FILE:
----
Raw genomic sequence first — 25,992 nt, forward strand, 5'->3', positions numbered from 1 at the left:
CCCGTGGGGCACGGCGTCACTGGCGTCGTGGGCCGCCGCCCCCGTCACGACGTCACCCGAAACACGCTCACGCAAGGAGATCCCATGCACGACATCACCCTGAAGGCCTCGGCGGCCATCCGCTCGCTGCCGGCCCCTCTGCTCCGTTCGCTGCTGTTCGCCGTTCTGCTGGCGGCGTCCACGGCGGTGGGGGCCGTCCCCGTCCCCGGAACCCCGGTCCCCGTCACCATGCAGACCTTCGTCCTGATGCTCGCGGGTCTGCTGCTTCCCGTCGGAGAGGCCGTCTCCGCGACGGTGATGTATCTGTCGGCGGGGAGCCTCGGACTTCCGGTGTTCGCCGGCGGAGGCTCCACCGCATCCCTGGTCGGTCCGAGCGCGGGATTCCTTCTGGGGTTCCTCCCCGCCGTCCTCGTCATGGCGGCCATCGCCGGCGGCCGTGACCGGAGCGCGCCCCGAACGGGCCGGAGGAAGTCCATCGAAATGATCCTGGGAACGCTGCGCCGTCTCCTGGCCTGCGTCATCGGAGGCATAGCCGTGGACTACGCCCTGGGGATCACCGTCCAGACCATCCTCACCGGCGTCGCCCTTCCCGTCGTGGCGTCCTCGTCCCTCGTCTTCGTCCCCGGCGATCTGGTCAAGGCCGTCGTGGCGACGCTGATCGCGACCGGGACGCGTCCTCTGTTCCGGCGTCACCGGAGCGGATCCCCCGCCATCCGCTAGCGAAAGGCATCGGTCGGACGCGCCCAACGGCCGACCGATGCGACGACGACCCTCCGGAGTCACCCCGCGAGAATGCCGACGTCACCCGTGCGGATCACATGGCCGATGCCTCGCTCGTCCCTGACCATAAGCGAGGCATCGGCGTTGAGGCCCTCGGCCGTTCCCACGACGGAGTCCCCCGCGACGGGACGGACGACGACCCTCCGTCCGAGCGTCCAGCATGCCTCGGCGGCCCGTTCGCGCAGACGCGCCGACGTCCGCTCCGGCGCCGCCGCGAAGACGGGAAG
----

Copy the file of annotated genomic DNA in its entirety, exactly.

Raw genomic sequence first — 25,992 nt, forward strand, 5'->3', positions numbered from 1 at the left:
CCCGTGGGGCACGGCGTCACTGGCGTCGTGGGCCGCCGCCCCCGTCACGACGTCACCCGAAACACGCTCACGCAAGGAGATCCCATGCACGACATCACCCTGAAGGCCTCGGCGGCCATCCGCTCGCTGCCGGCCCCTCTGCTCCGTTCGCTGCTGTTCGCCGTTCTGCTGGCGGCGTCCACGGCGGTGGGGGCCGTCCCCGTCCCCGGAACCCCGGTCCCCGTCACCATGCAGACCTTCGTCCTGATGCTCGCGGGTCTGCTGCTTCCCGTCGGAGAGGCCGTCTCCGCGACGGTGATGTATCTGTCGGCGGGGAGCCTCGGACTTCCGGTGTTCGCCGGCGGAGGCTCCACCGCATCCCTGGTCGGTCCGAGCGCGGGATTCCTTCTGGGGTTCCTCCCCGCCGTCCTCGTCATGGCGGCCATCGCCGGCGGCCGTGACCGGAGCGCGCCCCGAACGGGCCGGAGGAAGTCCATCGAAATGATCCTGGGAACGCTGCGCCGTCTCCTGGCCTGCGTCATCGGAGGCATAGCCGTGGACTACGCCCTGGGGATCACCGTCCAGACCATCCTCACCGGCGTCGCCCTTCCCGTCGTGGCGTCCTCGTCCCTCGTCTTCGTCCCCGGCGATCTGGTCAAGGCCGTCGTGGCGACGCTGATCGCGACCGGGACGCGTCCTCTGTTCCGGCGTCACCGGAGCGGATCCCCCGCCATCCGCTAGCGAAAGGCATCGGTCGGACGCGCCCAACGGCCGACCGATGCGACGACGACCCTCCGGAGTCACCCCGCGAGAATGCCGACGTCACCCGTGCGGATCACATGGCCGATGCCTCGCTCGTCCCTGACCATAAGCGAGGCATCGGCGTTGAGGCCCTCGGCCGTTCCCACGACGGAGTCCCCCGCGACGGGACGGACGACGACCCTCCGTCCGAGCGTCCAGCATGCCTCGGCGGCCCGTTCGCGCAGACGCGCCGACGTCCGCTCCGGCGCCGCCGCGAAGACGGGAAG